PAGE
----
José Luis Gutiérrez

Today I came across
a black plastic bag
so meticulously folded

into the origami version
of a crow it could only
have been an accident.

Its makeshift wings
fluttered in a soft wind
on an inverted sky

of pliant grass alongside
Sunset: yellow patches
of late summer grass

interleaved with the season’s
greener demarcations.
Off to the side a monarch

with a clipped wing
flitted its seven-day reign
over a scattering

of pinecones.
the mechanism I seek

to make everything
go as planned.
This brings to mind

the question
of yesterday’s crows.
Not so much a murder

as a misdemeanor of them.
The way one’s three caws
resounded in the almost

stillness and seemed
to sustain the earth’s axis
as one of its brethren

fished out the entrails
of a possum baking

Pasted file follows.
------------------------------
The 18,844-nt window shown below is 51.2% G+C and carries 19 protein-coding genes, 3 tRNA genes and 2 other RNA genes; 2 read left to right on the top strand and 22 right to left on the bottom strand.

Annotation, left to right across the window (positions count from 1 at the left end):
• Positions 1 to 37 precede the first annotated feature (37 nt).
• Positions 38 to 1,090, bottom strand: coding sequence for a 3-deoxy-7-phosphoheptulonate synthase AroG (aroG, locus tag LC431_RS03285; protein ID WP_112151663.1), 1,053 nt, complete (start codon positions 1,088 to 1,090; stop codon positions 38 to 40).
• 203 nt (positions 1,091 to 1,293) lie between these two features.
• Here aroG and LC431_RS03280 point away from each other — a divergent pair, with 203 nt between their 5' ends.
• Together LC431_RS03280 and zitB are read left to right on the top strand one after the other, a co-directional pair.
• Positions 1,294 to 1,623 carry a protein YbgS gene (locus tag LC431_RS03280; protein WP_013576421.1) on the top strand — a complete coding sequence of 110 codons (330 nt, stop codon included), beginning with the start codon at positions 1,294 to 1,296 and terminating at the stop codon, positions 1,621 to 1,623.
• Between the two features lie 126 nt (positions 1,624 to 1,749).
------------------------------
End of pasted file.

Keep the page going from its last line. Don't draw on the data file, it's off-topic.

in the noonday sun.

Contingency’s myriad
flies us home:
sprouts wings where limbs

were forfeited to carry us
past the vagrant remains
of a life we could no longer

recognize if we tried.


José Luis Gutiérrez is a San Francisco poet. He is also the host of the BookShop West Portal Poetry Series. His work has appeared in Spillway, Eratio, 99 Poems for the 99 Percent, San Francisco Poets 11, Sparring with Beatnik Ghosts, Margie, Letterbox, DMQ, Apropos Literary Journal and is forthcoming in Thrush Poetry Journal and the Mutanabbi Street Anthology due out 2012 through PM Press.